The Spanish University Rey Juan Carlos has begun research on the reuseable nature of glycerine, a by-product of biodiesel production from vegetable oils or animal fats.
According to the scientists, the main use of glycerin is in the synthesis of pharmaceutical products, and its use as an energy source is expensive. However, in this project the researchers plan to find more applications for the by-product, the quantity of which they expect to increase the more biodiesels are used.
In particular, the research group will investigate the transformation of glycerin into products that could partially replace diesel in a cost-competitive manner. It is said that when glycerin ethers are added to diesel in certain proportions, the viscosity and contaminant emissions of diesel are reduced.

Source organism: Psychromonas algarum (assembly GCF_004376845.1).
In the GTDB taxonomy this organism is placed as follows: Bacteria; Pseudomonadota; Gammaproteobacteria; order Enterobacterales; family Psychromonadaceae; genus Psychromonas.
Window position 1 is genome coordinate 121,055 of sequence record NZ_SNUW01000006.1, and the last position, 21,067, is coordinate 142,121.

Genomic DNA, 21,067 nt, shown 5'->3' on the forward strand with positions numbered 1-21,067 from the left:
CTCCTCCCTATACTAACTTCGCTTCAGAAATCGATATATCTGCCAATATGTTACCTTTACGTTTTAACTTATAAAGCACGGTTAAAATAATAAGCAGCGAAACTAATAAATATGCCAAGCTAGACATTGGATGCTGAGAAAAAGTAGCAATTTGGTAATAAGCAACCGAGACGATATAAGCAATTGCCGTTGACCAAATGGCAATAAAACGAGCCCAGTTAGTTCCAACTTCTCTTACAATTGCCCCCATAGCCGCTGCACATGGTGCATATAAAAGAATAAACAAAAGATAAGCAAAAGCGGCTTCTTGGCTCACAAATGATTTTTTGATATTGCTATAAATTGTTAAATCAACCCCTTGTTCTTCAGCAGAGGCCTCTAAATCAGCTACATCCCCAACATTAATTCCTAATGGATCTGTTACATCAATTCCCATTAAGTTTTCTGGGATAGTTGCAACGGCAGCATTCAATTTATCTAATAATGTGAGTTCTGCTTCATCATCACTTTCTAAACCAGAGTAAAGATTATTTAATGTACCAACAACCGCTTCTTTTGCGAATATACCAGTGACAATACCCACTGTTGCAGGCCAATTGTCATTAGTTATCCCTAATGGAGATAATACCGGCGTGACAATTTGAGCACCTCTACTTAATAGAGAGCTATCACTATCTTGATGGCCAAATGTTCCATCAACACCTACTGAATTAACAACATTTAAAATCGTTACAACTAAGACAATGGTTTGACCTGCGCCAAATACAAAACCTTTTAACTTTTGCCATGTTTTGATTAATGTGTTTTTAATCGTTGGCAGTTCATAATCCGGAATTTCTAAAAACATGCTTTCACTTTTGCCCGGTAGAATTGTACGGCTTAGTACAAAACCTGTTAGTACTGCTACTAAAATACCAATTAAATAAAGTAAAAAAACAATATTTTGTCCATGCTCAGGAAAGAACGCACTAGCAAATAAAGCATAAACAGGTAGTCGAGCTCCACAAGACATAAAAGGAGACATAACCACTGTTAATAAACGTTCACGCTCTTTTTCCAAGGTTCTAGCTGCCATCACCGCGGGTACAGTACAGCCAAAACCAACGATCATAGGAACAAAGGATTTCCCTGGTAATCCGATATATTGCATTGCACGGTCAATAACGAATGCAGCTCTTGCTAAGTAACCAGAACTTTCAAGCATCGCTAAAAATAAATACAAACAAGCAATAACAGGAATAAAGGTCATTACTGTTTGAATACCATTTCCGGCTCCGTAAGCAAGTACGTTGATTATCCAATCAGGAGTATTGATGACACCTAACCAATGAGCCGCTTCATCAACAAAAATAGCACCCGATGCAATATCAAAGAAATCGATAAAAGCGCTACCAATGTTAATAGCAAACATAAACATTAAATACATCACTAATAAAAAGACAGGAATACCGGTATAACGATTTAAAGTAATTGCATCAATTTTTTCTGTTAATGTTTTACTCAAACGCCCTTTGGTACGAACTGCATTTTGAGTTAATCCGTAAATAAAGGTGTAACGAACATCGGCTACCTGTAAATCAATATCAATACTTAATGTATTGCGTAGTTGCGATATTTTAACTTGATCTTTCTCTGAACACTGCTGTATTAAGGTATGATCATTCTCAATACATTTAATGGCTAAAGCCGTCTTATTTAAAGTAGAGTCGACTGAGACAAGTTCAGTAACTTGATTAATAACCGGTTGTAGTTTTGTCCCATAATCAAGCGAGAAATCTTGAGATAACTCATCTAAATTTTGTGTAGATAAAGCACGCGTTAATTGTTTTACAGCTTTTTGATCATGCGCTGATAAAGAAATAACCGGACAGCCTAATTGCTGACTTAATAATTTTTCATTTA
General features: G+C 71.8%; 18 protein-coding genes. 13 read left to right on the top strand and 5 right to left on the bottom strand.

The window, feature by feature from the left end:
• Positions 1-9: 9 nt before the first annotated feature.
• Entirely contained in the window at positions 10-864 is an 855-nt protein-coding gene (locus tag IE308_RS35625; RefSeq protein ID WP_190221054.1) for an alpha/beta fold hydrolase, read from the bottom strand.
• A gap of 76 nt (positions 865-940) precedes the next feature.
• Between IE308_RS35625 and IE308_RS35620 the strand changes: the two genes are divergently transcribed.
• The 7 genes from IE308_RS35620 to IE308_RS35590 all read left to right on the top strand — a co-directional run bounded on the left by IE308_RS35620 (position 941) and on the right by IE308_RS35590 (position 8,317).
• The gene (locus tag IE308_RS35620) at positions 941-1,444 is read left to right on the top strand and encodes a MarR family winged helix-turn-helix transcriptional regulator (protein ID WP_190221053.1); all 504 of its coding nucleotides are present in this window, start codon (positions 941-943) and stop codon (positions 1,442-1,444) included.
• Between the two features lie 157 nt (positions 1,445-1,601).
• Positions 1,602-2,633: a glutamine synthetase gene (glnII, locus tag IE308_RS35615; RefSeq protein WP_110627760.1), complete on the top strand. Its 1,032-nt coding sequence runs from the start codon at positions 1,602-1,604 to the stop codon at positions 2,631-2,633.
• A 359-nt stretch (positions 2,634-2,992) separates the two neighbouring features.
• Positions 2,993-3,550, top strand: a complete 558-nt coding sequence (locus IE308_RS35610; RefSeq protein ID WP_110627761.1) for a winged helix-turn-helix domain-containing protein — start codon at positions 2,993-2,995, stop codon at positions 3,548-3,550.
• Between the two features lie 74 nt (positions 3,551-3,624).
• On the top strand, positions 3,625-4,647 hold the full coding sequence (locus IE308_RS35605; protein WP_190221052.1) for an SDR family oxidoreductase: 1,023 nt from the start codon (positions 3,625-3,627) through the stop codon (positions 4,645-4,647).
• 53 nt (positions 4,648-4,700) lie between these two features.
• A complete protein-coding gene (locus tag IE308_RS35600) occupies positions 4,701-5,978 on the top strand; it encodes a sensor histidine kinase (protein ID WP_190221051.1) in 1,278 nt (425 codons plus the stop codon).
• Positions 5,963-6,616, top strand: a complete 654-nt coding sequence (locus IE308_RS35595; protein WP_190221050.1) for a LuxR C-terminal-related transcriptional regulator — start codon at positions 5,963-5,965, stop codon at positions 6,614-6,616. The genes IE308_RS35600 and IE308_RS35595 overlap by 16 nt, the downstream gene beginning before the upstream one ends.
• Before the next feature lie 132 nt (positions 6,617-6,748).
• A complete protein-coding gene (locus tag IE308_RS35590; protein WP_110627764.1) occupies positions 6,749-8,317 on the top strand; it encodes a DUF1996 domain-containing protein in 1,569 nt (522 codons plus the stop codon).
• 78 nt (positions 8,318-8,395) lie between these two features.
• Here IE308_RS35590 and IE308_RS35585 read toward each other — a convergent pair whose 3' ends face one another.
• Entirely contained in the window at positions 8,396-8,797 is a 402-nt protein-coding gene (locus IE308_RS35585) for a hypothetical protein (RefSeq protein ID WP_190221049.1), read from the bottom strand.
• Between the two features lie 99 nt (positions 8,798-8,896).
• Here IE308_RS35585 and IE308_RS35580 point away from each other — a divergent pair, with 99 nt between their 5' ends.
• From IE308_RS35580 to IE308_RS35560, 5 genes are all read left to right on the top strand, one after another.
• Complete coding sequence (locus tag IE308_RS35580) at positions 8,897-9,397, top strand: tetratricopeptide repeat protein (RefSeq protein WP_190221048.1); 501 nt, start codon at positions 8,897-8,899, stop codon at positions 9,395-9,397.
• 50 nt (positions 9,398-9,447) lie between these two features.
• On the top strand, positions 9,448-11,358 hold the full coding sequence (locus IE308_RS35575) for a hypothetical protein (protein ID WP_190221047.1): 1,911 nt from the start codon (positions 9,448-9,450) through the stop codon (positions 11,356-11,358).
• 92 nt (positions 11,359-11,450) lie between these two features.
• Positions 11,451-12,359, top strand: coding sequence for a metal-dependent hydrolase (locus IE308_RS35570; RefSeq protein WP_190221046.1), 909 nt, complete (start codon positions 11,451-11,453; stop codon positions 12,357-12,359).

The researchers are supported by data from the European Biodiesel Board. In 2005, more than three million tonnes of biodiesel were produced, representing a growth of 64.7 per cent compared with 2004. The growth continued in 2006, when five million tonnes were produced, and the researchers expect 10 million tonnes of biodiesel to be produced by 2010. With glycerin making up to 10 per cent of the fuel’s by-product, this would amount to one million tonnes of glycerin being produced, exceeding existing demands for the substance.